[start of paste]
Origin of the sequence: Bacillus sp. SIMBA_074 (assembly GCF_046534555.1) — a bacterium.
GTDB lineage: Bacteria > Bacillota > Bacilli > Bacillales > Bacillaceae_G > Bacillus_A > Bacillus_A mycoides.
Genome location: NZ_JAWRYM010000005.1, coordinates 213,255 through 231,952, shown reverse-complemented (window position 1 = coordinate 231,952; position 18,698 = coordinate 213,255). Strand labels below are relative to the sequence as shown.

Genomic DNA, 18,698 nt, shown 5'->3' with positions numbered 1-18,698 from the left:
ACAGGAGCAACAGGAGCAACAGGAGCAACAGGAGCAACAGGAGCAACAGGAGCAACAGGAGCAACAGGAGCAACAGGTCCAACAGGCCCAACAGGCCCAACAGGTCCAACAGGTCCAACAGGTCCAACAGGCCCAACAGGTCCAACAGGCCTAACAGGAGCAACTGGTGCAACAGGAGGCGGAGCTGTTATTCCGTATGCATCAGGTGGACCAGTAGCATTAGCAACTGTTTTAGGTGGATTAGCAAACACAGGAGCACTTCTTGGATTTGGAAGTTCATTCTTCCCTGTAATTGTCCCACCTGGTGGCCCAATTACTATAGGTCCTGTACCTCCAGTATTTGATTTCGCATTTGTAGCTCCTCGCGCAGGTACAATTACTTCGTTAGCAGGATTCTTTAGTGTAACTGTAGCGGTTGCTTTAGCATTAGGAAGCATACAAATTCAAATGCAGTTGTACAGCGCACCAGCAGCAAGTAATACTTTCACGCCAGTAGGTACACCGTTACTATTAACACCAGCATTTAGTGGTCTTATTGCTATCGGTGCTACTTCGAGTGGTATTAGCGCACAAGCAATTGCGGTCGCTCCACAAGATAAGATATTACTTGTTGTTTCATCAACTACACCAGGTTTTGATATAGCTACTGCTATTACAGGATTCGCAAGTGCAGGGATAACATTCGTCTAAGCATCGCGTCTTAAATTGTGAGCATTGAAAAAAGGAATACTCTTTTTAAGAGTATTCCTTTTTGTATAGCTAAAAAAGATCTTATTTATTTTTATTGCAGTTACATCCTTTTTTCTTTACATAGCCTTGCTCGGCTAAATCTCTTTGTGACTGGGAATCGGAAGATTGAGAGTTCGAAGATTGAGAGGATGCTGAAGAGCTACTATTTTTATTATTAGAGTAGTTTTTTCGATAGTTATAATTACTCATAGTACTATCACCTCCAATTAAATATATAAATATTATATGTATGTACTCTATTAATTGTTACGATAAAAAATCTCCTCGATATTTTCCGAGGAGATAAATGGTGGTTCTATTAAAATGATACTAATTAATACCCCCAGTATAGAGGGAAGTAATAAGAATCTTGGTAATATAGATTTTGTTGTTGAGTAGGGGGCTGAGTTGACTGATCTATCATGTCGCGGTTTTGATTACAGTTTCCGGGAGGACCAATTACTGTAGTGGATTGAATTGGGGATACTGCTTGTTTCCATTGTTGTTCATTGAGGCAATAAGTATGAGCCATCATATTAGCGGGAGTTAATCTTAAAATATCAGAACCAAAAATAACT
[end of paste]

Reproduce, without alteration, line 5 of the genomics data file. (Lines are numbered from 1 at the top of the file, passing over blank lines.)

ACAGGAGCAACAGGAGCAACAGGAGCAACAGGAGCAACAGGAGCAACAGGAGCAACAGGAGCAACAGGAGCAACAGGTCCAACAGGCCCAACAGGCCCAACAGGTCCAACAGGTCCAACAGGTCCAACAGGCCCAACAGGTCCAACAGGCCTAACAGGAGCAACTGGTGCAACAGGAGGCGGAGCTGTTATTCCGTATGCATCAGGTGGACCAGTAGCATTAGCAACTGTTTTAGGTGGATTAGCAAACACAGGAGCACTTCTTGGATTTGGAAGTTCATTCTTCCCTGTAATTGTCCCACCTGGTGGCCCAATTACTATAGGTCCTGTACCTCCAGTATTTGATTTCGCATTTGTAGCTCCTCGCGCAGGTACAATTACTTCGTTAGCAGGATTCTTTAGTGTAACTGTAGCGGTTGCTTTAGCATTAGGAAGCATACAAATTCAAATGCAGTTGTACAGCGCACCAGCAGCAAGTAATACTTTCACGCCAGTAGGTACACCGTTACTATTAACACCAGCATTTAGTGGTCTTATTGCTATCGGTGCTACTTCGAGTGGTATTAGCGCACAAGCAATTGCGGTCGCTCCACAAGATAAGATATTACTTGTTGTTTCATCAACTACACCAGGTTTTGATATAGCTACTGCTATTACAGGATTCGCAAGTGCAGGGATAACATTCGTCTAAGCATCGCGTCTTAAATTGTGAGCATTGAAAAAAGGAATACTCTTTTTAAGAGTATTCCTTTTTGTATAGCTAAAAAAGATCTTATTTATTTTTATTGCAGTTACATCCTTTTTTCTTTACATAGCCTTGCTCGGCTAAATCTCTTTGTGACTGGGAATCGGAAGATTGAGAGTTCGAAGATTGAGAGGATGCTGAAGAGCTACTATTTTTATTATTAGAGTAGTTTTTTCGATAGTTATAATTACTCATAGTACTATCACCTCCAATTAAATATATAAATATTATATGTATGTACTCTATTAATTGTTACGATAAAAAATCTCCTCGATATTTTCCGAGGAGATAAATGGTGGTTCTATTAAAATGATACTAATTAATACCCCCAGTATAGAGGGAAGTAATAAGAATCTTGGTAATATAGATTTTGTTGTTGAGTAGGGGGCTGAGTTGACTGATCTATCATGTCGCGGTTTTGATTACAGTTTCCGGGAGGACCAATTACTGTAGTGGATTGAATTGGGGATACTGCTTGTTTCCATTGTTGTTCATTGAGGCAATAAGTATGAGCCATCATATTAGCGGGAGTTAATCTTAAAATATCAGAACCAAAAATAACT